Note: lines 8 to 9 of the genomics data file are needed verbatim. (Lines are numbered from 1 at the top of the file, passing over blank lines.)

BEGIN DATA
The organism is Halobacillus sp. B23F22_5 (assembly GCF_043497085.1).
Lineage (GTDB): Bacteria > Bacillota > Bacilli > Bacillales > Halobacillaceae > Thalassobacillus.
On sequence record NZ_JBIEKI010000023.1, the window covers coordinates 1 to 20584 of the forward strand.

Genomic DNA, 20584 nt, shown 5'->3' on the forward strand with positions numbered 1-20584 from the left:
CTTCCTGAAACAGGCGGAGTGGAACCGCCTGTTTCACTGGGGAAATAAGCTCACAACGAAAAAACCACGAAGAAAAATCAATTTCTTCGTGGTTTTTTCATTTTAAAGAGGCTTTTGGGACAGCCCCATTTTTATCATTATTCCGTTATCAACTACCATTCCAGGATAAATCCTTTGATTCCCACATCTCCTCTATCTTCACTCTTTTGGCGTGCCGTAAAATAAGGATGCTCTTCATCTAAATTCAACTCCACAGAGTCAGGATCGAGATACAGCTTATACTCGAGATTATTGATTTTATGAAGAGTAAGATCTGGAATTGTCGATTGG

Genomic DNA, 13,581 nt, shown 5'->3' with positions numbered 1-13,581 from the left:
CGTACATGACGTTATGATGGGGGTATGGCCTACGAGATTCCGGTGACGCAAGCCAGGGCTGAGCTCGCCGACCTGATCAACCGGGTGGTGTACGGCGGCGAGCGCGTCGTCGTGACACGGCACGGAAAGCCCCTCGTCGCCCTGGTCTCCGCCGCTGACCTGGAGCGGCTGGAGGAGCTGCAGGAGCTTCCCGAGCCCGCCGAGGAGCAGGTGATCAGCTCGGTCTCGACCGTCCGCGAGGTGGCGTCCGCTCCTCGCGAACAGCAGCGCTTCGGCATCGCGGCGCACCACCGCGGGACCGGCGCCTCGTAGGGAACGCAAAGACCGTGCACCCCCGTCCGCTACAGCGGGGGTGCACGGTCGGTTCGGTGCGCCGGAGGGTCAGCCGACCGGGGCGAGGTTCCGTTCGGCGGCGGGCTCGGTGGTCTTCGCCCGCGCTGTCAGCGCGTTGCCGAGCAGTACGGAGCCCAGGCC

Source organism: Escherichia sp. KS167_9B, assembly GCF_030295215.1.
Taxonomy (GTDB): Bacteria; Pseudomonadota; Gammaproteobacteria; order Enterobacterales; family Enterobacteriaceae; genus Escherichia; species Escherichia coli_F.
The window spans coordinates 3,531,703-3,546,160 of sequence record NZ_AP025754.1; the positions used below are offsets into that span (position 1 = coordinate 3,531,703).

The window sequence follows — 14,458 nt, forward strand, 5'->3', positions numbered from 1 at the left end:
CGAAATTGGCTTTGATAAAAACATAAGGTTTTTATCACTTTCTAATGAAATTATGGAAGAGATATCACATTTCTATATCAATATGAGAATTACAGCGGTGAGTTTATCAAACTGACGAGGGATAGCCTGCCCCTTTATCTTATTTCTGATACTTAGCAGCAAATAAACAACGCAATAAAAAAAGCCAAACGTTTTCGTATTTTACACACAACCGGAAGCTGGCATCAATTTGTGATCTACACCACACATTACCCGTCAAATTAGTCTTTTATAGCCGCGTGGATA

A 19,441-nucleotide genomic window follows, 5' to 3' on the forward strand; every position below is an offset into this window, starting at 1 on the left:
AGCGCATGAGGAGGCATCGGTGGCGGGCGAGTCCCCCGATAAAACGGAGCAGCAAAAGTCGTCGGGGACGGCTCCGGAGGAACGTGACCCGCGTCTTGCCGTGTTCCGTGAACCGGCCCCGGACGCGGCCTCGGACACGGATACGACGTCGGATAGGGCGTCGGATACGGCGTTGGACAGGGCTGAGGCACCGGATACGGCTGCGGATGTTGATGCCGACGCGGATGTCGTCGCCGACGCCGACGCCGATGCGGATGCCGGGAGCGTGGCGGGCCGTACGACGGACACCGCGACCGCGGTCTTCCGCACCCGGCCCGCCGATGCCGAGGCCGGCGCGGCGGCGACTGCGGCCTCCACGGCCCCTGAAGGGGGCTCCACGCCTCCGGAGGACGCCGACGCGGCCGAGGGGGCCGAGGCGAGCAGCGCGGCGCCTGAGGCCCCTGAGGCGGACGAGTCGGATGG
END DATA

Source organism: Escherichia sp. KS167_9B, assembly GCF_030295215.1.
Taxonomy (GTDB): Bacteria; Pseudomonadota; Gammaproteobacteria; order Enterobacterales; family Enterobacteriaceae; genus Escherichia; species Escherichia coli_F.